Read the final sentence of chapter 9. Explain in your own words what it means and why it might be important to the story.

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When Atticus deliberately allowed Scout to overhear his conversation with brother Jack in Chapter Nine of To Kill a Mockingbird, he was attempting to teach her another of his life's lessons. He knew Jem and Scout had level heads on their shoulders and hoped they would not be among the "reasonable people (who) go stark raving mad when anything involving a Negro comes up." He hoped that his children would "trust me enough" to follow the example he tried to set as a father. He wanted them to become responsible adults, and he apparently succeeded.

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What Scout is saying here is that she did not really understand that her father was trying to teach her a lesson.  He was trying to get her to hear the things that he was saying.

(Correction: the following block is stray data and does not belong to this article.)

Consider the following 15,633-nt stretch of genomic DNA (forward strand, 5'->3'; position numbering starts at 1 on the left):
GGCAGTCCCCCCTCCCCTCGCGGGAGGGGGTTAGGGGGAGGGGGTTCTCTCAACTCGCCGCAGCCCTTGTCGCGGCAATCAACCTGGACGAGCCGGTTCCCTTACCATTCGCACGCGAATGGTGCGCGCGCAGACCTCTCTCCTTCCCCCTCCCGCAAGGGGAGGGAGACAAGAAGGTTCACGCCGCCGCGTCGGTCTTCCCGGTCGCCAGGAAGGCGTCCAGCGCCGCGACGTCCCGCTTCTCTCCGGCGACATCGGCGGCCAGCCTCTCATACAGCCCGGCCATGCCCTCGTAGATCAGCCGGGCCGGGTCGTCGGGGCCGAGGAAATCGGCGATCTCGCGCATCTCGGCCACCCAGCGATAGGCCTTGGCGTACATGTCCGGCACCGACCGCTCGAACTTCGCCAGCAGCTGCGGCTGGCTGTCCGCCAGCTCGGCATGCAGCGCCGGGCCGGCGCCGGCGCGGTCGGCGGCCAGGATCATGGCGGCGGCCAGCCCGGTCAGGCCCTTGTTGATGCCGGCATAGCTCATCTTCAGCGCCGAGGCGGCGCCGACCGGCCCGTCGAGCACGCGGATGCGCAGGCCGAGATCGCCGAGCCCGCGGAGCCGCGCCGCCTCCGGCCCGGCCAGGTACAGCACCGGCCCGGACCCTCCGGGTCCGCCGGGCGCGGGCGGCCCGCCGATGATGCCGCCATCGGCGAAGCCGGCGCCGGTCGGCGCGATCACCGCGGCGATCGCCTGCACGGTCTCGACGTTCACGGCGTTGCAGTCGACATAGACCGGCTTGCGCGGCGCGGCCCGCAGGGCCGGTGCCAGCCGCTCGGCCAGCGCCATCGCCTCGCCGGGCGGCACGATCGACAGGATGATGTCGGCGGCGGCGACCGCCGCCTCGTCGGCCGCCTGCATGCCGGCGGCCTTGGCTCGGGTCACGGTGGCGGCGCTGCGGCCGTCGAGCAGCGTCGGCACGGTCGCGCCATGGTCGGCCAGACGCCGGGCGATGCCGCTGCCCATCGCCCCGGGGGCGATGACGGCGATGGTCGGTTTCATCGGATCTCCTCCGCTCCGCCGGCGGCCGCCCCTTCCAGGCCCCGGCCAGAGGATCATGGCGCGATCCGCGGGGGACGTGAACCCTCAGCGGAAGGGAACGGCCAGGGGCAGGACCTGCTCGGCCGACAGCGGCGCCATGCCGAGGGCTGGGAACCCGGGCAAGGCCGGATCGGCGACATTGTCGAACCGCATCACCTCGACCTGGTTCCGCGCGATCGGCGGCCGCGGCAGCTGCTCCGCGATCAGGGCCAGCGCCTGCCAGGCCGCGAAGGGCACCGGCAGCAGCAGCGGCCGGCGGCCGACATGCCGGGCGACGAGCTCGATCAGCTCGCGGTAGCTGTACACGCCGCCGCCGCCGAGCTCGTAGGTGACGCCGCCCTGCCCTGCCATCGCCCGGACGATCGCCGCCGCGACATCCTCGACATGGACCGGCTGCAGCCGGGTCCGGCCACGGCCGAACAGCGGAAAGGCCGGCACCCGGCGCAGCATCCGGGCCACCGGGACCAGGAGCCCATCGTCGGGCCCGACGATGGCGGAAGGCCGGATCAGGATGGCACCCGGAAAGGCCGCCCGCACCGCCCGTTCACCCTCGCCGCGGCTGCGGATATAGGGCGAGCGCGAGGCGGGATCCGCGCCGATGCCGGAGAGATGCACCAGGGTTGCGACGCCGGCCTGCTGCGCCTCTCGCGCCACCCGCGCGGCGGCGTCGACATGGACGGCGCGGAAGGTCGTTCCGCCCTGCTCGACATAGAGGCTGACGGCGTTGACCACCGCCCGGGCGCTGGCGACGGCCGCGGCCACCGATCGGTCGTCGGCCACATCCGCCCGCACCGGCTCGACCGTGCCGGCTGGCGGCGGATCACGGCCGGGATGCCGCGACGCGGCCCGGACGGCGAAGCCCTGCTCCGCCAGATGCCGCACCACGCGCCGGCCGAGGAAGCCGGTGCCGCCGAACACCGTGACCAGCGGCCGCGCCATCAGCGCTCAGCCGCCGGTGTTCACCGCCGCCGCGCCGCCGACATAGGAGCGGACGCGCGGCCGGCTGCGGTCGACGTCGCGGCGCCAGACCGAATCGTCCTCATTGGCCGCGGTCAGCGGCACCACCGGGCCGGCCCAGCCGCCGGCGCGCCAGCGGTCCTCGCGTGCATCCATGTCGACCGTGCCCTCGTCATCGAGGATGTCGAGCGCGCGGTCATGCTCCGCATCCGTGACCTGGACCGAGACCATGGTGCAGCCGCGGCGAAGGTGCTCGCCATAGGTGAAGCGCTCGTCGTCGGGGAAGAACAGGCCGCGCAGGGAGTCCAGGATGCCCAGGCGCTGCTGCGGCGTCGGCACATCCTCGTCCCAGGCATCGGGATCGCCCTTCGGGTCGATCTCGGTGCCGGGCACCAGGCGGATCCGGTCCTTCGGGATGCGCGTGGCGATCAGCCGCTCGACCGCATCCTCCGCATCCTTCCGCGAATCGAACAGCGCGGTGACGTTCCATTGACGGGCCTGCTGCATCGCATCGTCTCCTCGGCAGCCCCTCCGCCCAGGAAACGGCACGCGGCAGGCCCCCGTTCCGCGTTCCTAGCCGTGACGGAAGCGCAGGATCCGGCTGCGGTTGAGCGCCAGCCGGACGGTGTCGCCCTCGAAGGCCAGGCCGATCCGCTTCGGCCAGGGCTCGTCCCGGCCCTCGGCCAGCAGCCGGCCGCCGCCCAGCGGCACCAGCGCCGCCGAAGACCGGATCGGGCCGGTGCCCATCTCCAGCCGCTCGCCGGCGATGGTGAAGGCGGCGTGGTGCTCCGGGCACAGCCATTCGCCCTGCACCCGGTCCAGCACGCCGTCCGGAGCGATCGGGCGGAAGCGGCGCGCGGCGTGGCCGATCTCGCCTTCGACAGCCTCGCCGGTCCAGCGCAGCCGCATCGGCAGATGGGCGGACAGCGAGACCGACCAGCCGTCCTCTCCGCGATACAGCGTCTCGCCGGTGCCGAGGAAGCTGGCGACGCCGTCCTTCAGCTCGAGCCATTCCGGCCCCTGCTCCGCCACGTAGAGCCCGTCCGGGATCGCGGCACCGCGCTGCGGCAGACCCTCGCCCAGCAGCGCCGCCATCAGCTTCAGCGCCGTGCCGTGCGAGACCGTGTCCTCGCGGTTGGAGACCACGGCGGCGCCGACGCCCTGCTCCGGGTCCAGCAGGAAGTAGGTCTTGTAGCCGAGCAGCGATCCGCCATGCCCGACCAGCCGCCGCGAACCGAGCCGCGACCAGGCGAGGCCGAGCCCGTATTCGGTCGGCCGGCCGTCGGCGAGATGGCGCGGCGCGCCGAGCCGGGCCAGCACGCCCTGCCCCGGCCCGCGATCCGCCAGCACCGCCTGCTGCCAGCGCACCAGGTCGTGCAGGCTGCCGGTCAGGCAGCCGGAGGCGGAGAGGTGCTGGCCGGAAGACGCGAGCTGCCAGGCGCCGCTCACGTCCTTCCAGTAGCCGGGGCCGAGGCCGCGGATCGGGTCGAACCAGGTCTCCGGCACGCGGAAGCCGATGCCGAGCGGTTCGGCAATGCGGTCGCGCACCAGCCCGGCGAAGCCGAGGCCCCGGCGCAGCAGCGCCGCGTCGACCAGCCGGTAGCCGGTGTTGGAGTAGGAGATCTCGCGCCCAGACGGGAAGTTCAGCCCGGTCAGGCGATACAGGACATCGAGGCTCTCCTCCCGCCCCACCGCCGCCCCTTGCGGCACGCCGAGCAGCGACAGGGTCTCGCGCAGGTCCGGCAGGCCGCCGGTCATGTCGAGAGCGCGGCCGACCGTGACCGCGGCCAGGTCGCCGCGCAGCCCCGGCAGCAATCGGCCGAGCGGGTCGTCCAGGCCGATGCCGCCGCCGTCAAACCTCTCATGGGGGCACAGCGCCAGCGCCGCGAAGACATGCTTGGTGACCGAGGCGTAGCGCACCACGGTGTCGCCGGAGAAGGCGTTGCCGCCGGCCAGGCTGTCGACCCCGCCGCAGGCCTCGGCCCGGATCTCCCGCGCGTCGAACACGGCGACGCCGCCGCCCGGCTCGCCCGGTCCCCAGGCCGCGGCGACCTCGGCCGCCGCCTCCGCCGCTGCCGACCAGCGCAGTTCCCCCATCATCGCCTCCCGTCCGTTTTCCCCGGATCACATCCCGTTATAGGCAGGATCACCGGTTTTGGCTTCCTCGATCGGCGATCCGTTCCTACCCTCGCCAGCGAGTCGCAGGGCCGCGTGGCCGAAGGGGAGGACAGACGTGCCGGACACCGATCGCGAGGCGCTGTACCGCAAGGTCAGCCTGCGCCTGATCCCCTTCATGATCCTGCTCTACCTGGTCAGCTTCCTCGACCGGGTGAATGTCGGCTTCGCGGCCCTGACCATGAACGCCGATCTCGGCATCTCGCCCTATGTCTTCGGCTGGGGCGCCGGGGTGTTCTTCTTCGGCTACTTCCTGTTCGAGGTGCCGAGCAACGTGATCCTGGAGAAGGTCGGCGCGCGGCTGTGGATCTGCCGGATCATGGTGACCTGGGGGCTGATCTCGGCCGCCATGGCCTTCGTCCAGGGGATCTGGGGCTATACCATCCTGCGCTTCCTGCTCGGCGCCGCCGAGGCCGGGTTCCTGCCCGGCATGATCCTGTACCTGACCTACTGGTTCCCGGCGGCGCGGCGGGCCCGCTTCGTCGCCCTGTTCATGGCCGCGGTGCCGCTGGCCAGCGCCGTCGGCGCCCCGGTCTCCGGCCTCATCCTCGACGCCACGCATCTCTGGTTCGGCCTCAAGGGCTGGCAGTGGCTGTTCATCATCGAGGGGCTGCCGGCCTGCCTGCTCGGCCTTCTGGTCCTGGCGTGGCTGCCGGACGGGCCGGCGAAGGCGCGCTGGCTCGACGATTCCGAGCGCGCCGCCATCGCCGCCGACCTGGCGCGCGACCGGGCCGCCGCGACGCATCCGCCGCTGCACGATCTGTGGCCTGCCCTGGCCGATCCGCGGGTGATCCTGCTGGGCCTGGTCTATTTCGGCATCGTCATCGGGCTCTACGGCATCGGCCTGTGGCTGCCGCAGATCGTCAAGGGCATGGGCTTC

The reason that this was important is that the rest of the story is going to have a lot to do with the way that black people are treated in Maycomb.  Atticus dislikes the way that black people are treated in Maycomb.  Over the course of the story, he will expose his kids to his ideas.  He is hoping here that they will pay more attention to his ways and less to the ideas of the rest of the people of Maycomb.

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